Yes, indeed, I say to fellow Jews, look what they have done to us. But we have suffered more than a loss of flesh and place. It was a loss of time, an end of a time. And such a loss brings us, sadly but with eyes forward now, to another time, if we are prepared to enter it. If not, I fear that the terms of a previous drama can only be replayed, one way or another. That very time is dead; I, at least, will not ask my daughters to re-enter it. Will there be another time? Such questions are answered in the doing, which means with faith, and ours has always been a faith born of corporate call, Hear O Israel, the "hearing" of which has always entailed "knowing" as well. Doing, trusting, hearing, belonging, knowing: these activities have never passed away from us. To the contrary, we have always rediscovered their power just after we have died, I mean just after our time itself passed away, and in the rediscovery we felt the light of another time coming to us, the light in which we see light and a new day. No final day

(we know darkness is still with us), just another day, another renewal, with its own newness. This time, the newness - always strange in first appearance -appears this way: that the call to Israel is also a call to Abraham: Hear, O Abraham! Some of us hear it this way. We do not yet know what it means, except that, without limiting or interrupting the call to Israel, it suggests an additional, expanded belonging as well. More are called: not in place of, but with Israel. If so, I suspect they will not be the same, in this time, nor will we.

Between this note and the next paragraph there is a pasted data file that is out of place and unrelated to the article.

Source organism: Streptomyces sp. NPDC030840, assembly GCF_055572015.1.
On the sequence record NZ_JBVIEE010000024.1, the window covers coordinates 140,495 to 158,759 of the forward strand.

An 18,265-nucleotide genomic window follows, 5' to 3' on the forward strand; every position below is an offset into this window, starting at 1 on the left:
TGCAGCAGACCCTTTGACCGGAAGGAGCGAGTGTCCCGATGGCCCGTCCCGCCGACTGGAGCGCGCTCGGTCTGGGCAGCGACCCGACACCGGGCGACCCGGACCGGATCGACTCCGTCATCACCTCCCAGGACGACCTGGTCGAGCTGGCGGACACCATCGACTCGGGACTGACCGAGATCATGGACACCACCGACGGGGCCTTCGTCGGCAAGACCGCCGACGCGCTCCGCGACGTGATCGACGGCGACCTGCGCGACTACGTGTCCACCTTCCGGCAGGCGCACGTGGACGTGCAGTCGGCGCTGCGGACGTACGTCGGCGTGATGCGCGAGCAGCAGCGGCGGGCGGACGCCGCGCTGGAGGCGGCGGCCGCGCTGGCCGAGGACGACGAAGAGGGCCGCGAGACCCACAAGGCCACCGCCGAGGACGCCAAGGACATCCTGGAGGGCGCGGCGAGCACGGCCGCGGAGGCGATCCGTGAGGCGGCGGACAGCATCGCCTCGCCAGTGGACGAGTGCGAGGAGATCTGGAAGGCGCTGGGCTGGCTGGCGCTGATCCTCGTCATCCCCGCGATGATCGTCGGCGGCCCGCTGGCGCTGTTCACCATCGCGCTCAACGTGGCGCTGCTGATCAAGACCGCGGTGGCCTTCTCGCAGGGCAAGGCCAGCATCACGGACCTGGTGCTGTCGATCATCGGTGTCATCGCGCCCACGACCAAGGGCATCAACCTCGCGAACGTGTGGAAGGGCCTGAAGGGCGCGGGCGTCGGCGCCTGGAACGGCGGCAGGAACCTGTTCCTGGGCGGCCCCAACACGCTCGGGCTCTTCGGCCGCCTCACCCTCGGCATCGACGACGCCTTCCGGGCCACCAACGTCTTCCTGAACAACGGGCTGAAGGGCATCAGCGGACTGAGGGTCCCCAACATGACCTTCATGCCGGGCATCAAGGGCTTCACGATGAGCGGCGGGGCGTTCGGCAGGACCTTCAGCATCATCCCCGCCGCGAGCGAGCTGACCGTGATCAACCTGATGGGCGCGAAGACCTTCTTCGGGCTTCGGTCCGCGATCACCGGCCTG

1 Throughout the essay, the biblical translations are my own, with some inspiration from TANAKH, The Holy Scriptures (Philadelphia and Jerusalem: Jewish Publication Society, 1985).

2 A website for CHAI is available at CHAI's sponsoring organization is the Society for Scriptural Reasoning, whose website and journals are available at and Among the founders of these groups are David Ford, Daniel Hardy, and Peter Ochs.

3 See George Lindbeck's non-supersessionist theology of the Church as Israel, illustrated, for example, in "The Church," in James Buckley (ed.), The Church in a Postliberal Age (London: SCM, 2002), 145-65, and "What of the Future? A Christian Response," in Frymer-Kensky et al., Christianity in Jewish Terms (Boulder, Col.: Westview, 2000), 35 7-66.

4 This is a mere sampling from chapters I have had the opportunity to read prior to publication; it is not intended to be necessarily representative of the collection as a whole, nor to carry the endorsement of the authors of these chapters. I offer the sampling only to suggest how Christian theologians could conceivably endorse Abra-hamic theo-politics within the bounds of a specifically Christian theological mission.

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